Fine Film Facts – The Imitation Game (2014)
Director(s): Morten Tyldum (Headhunters, Passengers).
Writer(s): Graham Moore (Screenplay). Based on – ‘Alan Turing: The Enigma’ by Andrew Hodges.
Genre: Biopic / Historical Drama / WWII Thriller.
Main Cast: Benedict Cumberbatch (Star Trek Into Darkness, Doctor Strange) as Alan Turing, Keira Knightley (Never Let Me Go, A Dangerous Method) as Joan Clarke, Matthew Goode (Watchmen, Burning Man) as Hugh Alexander and Rory Kinnear (Skyfall, Broken) as Dci. Robert Nock.
Distributor: The Weinstein Company (Since 2018 – Lantern Capital).
Budget/Box Office: $14 million / $233 million.
MajorAward(s): Nominated for 8 Academy Awards. Won 1 – Best Adapted Screenplay. Nominated for 5 Golden Globes – Won 0. Nominated for 9 BAFTA’s. Won 0.
IMDB Rating: 8.0/10
Morton Tyldum’s historical drama The Imitation Game (2014) sees one of Benedict Cumberbatch’s most touching performances as influential cryptanalyst Alan Turing.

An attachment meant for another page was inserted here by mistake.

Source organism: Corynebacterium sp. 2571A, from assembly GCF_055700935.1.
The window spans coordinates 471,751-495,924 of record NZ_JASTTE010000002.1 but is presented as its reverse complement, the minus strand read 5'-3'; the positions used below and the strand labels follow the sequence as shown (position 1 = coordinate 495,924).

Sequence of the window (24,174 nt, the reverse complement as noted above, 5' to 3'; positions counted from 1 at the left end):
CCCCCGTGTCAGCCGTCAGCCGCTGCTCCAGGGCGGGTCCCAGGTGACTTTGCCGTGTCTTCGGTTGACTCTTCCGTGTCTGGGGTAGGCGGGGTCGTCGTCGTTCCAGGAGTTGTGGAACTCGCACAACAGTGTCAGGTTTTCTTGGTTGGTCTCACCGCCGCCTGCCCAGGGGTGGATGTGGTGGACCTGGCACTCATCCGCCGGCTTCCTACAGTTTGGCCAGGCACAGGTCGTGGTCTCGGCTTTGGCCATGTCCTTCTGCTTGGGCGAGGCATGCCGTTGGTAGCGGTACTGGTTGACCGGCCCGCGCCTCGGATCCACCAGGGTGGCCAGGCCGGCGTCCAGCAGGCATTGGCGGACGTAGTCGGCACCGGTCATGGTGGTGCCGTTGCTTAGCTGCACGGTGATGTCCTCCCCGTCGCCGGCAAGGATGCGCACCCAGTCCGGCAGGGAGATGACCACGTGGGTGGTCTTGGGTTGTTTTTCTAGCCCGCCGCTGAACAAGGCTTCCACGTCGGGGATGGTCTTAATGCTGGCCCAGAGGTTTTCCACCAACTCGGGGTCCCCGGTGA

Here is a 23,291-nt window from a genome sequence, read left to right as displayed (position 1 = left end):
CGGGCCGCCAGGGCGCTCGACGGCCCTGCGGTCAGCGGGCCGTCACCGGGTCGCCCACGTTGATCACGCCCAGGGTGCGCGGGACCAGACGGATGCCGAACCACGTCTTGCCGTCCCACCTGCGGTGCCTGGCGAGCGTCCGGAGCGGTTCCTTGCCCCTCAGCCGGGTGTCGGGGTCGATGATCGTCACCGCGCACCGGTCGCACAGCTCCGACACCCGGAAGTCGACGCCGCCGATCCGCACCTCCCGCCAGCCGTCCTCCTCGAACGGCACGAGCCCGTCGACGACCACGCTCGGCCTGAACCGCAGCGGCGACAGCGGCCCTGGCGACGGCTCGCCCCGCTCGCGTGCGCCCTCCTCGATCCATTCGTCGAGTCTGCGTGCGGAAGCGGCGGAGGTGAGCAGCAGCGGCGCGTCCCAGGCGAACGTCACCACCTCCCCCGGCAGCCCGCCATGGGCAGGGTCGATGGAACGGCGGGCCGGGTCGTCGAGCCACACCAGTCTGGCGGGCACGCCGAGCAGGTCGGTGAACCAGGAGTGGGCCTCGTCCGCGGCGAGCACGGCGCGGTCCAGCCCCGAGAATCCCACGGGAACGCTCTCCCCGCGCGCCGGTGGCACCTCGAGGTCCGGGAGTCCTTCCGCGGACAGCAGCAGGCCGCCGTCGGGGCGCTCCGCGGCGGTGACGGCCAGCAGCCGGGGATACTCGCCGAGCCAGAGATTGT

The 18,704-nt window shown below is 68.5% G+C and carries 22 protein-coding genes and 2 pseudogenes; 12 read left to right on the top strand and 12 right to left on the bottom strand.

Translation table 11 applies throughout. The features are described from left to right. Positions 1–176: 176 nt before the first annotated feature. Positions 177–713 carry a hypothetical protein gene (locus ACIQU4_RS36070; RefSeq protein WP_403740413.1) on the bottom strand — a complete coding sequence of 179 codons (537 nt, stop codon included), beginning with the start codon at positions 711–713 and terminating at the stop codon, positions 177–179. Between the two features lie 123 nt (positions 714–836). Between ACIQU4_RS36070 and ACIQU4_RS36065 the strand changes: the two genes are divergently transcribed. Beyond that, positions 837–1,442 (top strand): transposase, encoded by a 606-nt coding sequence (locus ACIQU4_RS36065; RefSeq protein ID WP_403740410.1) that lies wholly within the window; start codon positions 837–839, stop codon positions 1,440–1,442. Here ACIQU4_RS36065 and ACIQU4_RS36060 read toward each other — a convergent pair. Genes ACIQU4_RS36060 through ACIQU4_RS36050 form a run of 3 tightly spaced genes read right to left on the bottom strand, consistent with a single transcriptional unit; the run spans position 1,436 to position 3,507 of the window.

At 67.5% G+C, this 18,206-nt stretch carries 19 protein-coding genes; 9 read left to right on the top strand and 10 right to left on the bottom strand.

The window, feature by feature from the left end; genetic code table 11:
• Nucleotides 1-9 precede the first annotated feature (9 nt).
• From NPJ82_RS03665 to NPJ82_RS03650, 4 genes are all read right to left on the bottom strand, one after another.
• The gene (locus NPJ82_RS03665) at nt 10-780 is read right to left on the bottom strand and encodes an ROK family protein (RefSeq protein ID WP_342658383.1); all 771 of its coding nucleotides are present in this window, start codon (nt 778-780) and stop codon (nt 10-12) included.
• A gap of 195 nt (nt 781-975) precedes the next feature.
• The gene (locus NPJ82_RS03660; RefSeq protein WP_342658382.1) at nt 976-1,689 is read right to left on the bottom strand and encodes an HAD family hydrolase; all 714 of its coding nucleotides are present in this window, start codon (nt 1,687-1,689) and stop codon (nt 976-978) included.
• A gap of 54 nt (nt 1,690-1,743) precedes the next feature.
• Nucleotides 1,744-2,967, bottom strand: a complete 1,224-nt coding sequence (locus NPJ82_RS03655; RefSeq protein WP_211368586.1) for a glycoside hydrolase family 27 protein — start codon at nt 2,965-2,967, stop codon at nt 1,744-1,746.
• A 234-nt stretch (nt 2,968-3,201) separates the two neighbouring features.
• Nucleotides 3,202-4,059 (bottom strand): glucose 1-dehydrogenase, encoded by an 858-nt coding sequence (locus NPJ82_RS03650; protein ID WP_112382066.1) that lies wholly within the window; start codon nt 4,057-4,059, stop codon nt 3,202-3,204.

The real-life drama recounts Turing’s attempt to break the German enigma code for the British government during the Second World War, alongside a focus on his personal life as a gay man in 1940s Britain.
Joining a cryptography team, the socially awkward Turing is difficult to work with, considering his co-workers inferior to his intelligence as he develops a machine to break the German Enigma messages. Advertising a difficult mathematics problem in a newspaper, Turing comes across Joan Clarke (Keira Knightley), the only female able to pass Turing’s test alongside the male cryptographers.
The film recounts the challenges which came with breaking the code alongside flashbacks from Turing’s troubled youth. Despite receiving eight Academy Award nominations, The Imitation Game failed to win in any category, proving the Oscars are no indicator of a film’s value.
Last modified: 6th December 2019